YouTube videos: Sure, they’re popular. But are they art?

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For millions of people who use YouTube as a five-minute online distraction, it may be hard to view those quick, cheap and often out-of-control videos as art.

But the Guggenheim thinks they can be.

Starting Monday, the contemporary art museum is displaying a selection of 125 YouTube videos, including the one above, at kiosk installations at four of the Guggenheim Museums. You can also watch them on YouTube.


Among the museums’ collection of cubist, modernist and Bauhaus art, visitors also will be able to see a ‘short-list’ of videos culled from a pool of 23,000 submissions. Of those, 20 will be chosen by a diverse jury including Darren Aronofsky and Takashi Murakami to be on large screen displays in the New York Guggenheim from Oct. 21 through Oct. 24. (The smaller kiosks, equipped with touch screen computers, will remain at all four museums until Jan. 5.)

What makes them art? We posed the question to Nancy Spector, deputy director and chief curator at the Solomon R. Guggenheim Foundation, which runs all the Guggenheim Museums.

‘Since the 1970s, video has been an established medium,’ Spector pointed out. ‘We have an in-depth collection of video at the Guggenheim. What we’re doing with this is looking at the online dimensions of video.’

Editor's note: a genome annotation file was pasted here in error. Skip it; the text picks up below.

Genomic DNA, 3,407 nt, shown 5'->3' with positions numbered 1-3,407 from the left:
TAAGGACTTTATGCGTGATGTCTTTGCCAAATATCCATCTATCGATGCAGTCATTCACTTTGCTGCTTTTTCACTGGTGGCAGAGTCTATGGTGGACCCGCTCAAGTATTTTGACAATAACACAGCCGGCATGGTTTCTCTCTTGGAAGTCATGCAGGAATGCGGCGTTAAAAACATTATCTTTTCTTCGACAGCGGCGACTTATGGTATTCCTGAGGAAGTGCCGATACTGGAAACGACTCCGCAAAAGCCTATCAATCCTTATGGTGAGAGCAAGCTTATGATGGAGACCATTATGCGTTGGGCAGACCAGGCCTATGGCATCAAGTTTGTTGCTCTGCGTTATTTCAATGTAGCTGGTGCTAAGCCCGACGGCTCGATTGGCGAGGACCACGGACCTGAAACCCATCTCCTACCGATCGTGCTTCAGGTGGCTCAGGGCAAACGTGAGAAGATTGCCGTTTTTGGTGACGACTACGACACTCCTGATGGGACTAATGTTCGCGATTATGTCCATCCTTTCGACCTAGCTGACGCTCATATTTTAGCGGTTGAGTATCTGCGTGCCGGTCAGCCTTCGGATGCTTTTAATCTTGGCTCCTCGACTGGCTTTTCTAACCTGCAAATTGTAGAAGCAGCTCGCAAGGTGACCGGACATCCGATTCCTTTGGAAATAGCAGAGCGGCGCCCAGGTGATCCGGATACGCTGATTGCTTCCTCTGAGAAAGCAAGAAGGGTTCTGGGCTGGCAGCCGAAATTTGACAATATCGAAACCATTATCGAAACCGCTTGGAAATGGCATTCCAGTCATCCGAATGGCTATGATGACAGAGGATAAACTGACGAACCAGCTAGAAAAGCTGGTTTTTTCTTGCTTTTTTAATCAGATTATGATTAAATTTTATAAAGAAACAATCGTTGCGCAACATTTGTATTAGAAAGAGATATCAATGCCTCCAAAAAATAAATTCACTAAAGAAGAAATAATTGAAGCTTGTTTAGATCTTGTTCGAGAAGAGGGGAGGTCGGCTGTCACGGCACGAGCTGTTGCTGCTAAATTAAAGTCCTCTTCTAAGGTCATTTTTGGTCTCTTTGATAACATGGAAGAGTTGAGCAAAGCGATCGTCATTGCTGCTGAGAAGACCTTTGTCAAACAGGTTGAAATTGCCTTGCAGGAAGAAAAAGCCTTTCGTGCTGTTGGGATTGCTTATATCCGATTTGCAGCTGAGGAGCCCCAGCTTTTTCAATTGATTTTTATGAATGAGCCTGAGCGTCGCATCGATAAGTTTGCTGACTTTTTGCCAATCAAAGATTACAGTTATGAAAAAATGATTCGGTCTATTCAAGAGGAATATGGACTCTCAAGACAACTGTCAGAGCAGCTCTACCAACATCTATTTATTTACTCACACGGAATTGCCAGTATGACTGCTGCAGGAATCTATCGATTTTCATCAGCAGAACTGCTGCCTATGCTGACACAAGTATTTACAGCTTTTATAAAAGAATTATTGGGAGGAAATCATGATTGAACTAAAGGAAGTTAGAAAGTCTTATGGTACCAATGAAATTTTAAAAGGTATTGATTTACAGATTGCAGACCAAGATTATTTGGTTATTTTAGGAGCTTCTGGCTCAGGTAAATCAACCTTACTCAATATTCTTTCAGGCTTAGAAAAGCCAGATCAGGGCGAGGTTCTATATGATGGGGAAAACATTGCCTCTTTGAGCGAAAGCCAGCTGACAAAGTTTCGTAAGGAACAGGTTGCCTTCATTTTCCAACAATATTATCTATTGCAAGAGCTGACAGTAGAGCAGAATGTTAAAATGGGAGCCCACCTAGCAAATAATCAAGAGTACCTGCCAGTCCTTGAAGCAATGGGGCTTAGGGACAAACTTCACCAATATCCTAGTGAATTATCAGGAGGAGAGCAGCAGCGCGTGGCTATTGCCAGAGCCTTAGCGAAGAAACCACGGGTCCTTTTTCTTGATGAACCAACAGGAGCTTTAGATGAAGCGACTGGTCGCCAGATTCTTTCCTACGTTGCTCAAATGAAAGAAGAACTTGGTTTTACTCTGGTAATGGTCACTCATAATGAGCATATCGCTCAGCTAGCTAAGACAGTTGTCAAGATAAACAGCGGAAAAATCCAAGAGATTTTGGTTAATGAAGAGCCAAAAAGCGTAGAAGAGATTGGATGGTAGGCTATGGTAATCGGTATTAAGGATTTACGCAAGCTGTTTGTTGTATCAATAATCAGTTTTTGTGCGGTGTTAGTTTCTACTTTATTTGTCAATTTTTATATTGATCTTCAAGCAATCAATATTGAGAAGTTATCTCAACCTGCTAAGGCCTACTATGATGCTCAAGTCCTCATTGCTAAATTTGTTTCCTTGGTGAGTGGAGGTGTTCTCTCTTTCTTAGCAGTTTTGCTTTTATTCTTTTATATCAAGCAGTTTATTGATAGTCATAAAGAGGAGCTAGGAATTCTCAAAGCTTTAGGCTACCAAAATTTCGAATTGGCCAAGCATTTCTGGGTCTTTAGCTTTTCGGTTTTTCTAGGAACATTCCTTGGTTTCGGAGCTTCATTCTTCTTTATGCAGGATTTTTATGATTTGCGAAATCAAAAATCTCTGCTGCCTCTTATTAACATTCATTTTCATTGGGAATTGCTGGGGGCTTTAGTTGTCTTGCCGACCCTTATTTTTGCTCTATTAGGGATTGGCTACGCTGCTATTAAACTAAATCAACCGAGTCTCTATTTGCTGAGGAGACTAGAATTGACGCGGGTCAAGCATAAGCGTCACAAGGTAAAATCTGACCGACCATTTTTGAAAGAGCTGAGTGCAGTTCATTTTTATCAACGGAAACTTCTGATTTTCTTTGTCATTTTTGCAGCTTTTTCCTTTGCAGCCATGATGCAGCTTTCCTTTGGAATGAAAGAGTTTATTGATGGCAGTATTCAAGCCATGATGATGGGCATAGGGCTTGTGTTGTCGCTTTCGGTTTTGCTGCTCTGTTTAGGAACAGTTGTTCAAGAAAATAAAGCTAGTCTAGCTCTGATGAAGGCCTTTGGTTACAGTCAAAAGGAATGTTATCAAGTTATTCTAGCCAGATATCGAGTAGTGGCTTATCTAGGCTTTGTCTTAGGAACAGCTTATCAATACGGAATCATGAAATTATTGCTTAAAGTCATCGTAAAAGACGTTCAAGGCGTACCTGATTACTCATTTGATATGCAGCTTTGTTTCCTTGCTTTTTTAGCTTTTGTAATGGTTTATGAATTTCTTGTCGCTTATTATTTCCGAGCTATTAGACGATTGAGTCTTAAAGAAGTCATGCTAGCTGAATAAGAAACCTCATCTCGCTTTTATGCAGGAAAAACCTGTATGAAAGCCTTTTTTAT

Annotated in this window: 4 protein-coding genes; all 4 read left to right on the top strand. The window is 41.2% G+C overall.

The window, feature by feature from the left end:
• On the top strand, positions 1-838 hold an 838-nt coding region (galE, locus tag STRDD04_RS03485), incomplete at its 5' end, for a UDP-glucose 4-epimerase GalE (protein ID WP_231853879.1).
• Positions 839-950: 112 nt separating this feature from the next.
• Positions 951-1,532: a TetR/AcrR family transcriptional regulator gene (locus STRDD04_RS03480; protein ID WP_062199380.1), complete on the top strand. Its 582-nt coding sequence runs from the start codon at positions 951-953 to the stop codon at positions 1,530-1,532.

There’s a host of subjective criteria used by curators and critics to judge art. Spector gives five:

1) Inner cohesion. ‘The piece stands alone as a work,’ Spector said. The submissions ranged from 25 seconds to 9 minutes, 21 seconds.

2) Originality. ‘Most of us have a sense about things that look too derivative, meaning things that are so clearly influenced by something else,’ Spector explained. Unless the references to other work are deliberate, Spector looks for videos that are fresh, either in the concept or the aesthetic.


3) Meaning and resonance. ‘We’re looking for things with a message,’ Spector said. ‘It can be political or social. There are also videos with personal statements, which is equally valid.’

4) Videos that represent the unique nature of the medium. ‘The videos we saw really look at the DNA of the medium,’ she said. ‘The sheer abundance of online video and use of it by both the art community and everybody else makes it different. You don’t have to take it seriously, because it’s not all good. But it’s relevant.’

5) Aesthetics. ‘We look for things that are both poetic, universal and personalizable,’ Spector said. ‘I’m not going to say something is art or not art. We can say whether it’s good or not.’

What’s good? Check out the video below, which is an animation of an interview recorded in 1969 with John Lennon.

‘The animation technique was excellent,’ Spector said of the video. ‘It’s very intricately done and aesthetically very sophisticated.’

The video, which won an Emmy in 2009 for new approaches, also satisfied another criteria, resonance. ‘It’s about world peace,’ Spector said. ‘And what they were talking about is absolutely relevant today.’

So next time you find yourself rifling through the videos on YouTube and feeling vaguely guilty about it, just think of it as going to an art museum.


-- Alex Pham

Twitter: @AlexPham